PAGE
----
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Scientific Articles   |    
Incidence of Elbow Dislocations in the United States Population
Jason W. Stoneback, MD1; Brett D. Owens, MD2; Joshua Sykes, MD1; George S. Athwal, MD, FRCSC3; Lauren Pointer, MS4; Jennifer Moriatis Wolf, MD5
1 Department of Orthopaedic Surgery, University of Colorado-Denver, 12631 East 17th Avenue, Room 4602, Aurora, CO 80045
2 Department of Orthopaedic Surgery, Keller Army Hospital, 900 Washington Road, West Point, NY 10996
3 Hand and Upper Limb Centre, St. Joseph's Health Centre, University of Western Ontario, 268 Grosvenor Street, London, ON N6A 4L6, Canada
4 Denver Veterans Administration Medical Center, 1220 South Clermont Street, Denver, CO 80220
5 New England Musculoskeletal Institute, Department of Orthopaedic Surgery, University of Connecticut Health Center, 263 Farmington Avenue, Farmington, CT 06030. E-mail address: jmwolf@uchc.edu
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Investigation performed at the University of Colorado-Denver, Denver, Colorado

Disclaimer: The opinions or assertions contained herein are the private views of the authors and are not to be construed as official or reflecting the views of the Department of Defense or the United States government. Two of the authors are employees of the U.S. government.



Disclosure: None of the authors received payments or services, either directly or indirectly (i.e., via his or her institution), from a third party in support of any aspect of this work. One or more of the authors, or his or her institution, has had a financial relationship, in the thirty-six months prior to submission of this work, with an entity in the biomedical arena that could be perceived to influence or have the potential to influence what is written in this work. No author has had any other relationships, or has engaged in any other activities, that could be perceived to influence or have the potential to influence what is written in this work. The complete Disclosures of Potential Conflicts of Interest submitted by authors are always provided with the online version of the article.

Copyright © 2012 by The Journal of Bone and Joint Surgery, Inc.
J Bone Joint Surg Am, 2012 Feb 01;94(3):240-245. doi: 10.2106/JBJS.J.01663
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Abstract

Background: 

There is minimal published information regarding the epidemiology of simple elbow dislocations. The purpose of this study was to report the estimated incidence of elbow dislocations in the United States, with use of the National Electronic Injury Surveillance System (NEISS) database.

Methods: 

The NEISS database includes 102 hospitals representing a random sampling of all patients presenting to U.S. emergency departments. The database was queried for elbow dislocation events. NEISS data for 2002 through 2006 were used for raw data and weighted injury counts. Incidence rates with 95% confidence intervals (95% CI) were calculated by age group and sex, with use of U.S. census data.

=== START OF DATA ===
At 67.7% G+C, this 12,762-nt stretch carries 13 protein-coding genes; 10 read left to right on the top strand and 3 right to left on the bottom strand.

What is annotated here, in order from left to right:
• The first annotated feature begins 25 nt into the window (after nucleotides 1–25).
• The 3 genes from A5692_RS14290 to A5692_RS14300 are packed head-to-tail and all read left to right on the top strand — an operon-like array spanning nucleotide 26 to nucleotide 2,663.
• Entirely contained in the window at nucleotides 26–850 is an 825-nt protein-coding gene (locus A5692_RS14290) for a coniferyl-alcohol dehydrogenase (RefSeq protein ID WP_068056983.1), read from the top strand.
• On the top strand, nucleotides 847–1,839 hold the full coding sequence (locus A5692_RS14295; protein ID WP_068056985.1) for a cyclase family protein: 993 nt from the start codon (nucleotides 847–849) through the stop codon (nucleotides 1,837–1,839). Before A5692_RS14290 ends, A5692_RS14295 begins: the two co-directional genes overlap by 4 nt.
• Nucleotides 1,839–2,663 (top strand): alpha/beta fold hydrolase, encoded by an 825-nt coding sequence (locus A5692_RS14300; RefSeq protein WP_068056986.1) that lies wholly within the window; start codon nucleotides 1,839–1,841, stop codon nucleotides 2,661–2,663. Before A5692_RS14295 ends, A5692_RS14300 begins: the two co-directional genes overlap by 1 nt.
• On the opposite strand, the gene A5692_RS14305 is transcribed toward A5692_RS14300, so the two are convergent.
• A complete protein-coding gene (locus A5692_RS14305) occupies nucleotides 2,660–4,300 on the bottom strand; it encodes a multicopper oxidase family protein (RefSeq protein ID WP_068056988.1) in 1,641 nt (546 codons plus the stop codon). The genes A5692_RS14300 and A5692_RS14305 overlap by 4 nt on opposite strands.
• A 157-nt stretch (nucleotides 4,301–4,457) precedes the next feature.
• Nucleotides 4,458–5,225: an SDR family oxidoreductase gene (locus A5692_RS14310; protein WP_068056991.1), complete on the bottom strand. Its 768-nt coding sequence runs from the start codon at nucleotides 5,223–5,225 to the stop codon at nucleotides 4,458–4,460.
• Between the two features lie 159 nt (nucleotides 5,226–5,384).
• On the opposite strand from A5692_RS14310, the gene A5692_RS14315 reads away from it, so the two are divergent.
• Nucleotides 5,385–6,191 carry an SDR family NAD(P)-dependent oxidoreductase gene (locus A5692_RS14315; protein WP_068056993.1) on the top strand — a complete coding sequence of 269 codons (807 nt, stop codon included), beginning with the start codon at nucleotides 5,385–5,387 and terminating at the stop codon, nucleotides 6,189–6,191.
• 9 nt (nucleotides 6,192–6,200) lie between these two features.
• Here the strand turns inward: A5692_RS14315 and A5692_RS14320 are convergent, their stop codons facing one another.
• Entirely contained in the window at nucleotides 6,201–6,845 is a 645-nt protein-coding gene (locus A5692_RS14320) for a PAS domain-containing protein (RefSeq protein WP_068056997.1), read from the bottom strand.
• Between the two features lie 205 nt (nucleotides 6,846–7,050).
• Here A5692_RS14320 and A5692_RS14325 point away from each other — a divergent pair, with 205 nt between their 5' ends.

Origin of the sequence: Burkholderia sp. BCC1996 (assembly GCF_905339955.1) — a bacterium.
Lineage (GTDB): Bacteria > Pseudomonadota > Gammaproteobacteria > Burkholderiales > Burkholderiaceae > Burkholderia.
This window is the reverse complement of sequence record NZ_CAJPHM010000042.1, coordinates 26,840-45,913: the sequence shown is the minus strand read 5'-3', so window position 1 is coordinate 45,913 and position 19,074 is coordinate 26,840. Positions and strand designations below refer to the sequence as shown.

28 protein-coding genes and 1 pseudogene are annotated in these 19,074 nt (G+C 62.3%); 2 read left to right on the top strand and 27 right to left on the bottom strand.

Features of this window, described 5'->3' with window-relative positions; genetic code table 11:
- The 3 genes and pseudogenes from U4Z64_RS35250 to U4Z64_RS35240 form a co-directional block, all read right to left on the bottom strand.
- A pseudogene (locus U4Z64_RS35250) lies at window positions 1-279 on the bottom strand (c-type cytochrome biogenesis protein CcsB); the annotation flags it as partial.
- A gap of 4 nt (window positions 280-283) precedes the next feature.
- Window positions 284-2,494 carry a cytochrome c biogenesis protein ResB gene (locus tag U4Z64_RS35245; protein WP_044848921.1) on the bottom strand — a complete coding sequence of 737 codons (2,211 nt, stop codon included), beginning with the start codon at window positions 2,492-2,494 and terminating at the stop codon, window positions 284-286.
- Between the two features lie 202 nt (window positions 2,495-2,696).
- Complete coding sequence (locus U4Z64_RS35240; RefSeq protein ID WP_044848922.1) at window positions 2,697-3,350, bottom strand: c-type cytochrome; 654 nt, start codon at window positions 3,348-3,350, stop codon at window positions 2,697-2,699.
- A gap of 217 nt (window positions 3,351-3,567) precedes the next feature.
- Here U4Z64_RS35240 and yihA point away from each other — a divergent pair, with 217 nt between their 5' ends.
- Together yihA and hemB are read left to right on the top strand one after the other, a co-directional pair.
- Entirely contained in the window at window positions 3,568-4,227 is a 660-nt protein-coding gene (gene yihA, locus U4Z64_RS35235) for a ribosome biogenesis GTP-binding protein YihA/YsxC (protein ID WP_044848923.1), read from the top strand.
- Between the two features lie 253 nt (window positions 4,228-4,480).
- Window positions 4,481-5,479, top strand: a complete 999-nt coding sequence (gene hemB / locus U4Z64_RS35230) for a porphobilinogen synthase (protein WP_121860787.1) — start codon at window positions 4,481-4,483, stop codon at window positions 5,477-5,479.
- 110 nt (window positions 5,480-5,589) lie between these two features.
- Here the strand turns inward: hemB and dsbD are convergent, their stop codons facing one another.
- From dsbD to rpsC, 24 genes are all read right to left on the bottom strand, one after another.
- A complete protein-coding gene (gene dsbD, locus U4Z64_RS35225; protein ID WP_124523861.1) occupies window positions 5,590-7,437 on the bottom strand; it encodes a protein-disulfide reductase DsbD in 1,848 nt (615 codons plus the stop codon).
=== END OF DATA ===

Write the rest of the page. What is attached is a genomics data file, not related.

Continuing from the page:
Results: 

One thousand and sixty-six elbow dislocations were identified, representing a weighted estimate of 36,751 acute dislocations nationwide. A calculated incidence of 5.21 dislocations per 100,000 person-years (95% CI, 4.74 to 5.68) was noted. The highest incidence of elbow dislocations (43.5%) occurred in those who were ten to nineteen years old (6.87 per 100,000 person-years; 95% CI, 5.97 to 7.76). The incidence rate ratio for the comparison of dislocations in males with those in females was 1.02 (5.26 per 100,000 for males and 5.16 per 100,000 for females). In patients ten years or older, 474 injuries (44.5% of total dislocations) were sustained in sports. Males dislocated elbows in football, wrestling, and basketball. Females sustained elbow dislocations most frequently in gymnastics and skating activities.

Conclusions: 

The estimated incidence of elbow dislocations in the U.S. population is 5.21 per 100,000 person-years, with use of a national database. Adolescent males are at highest risk for dislocation. Nearly half of acute elbow dislocations occurred in sports, with males at highest risk with football, and females at risk with gymnastics and skating activities.

Level of Evidence: 

Prognostic Level II. See Instructions for Authors for a complete description of levels of evidence.

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    Accreditation Statement
    These activities have been planned and implemented in accordance with the Essential Areas and policies of the Accreditation Council for Continuing Medical Education (ACCME) through the joint sponsorship of the American Academy of Orthopaedic Surgeons and The Journal of Bone and Joint Surgery, Inc. The American Academy of Orthopaedic Surgeons is accredited by the ACCME to provide continuing medical education for physicians.
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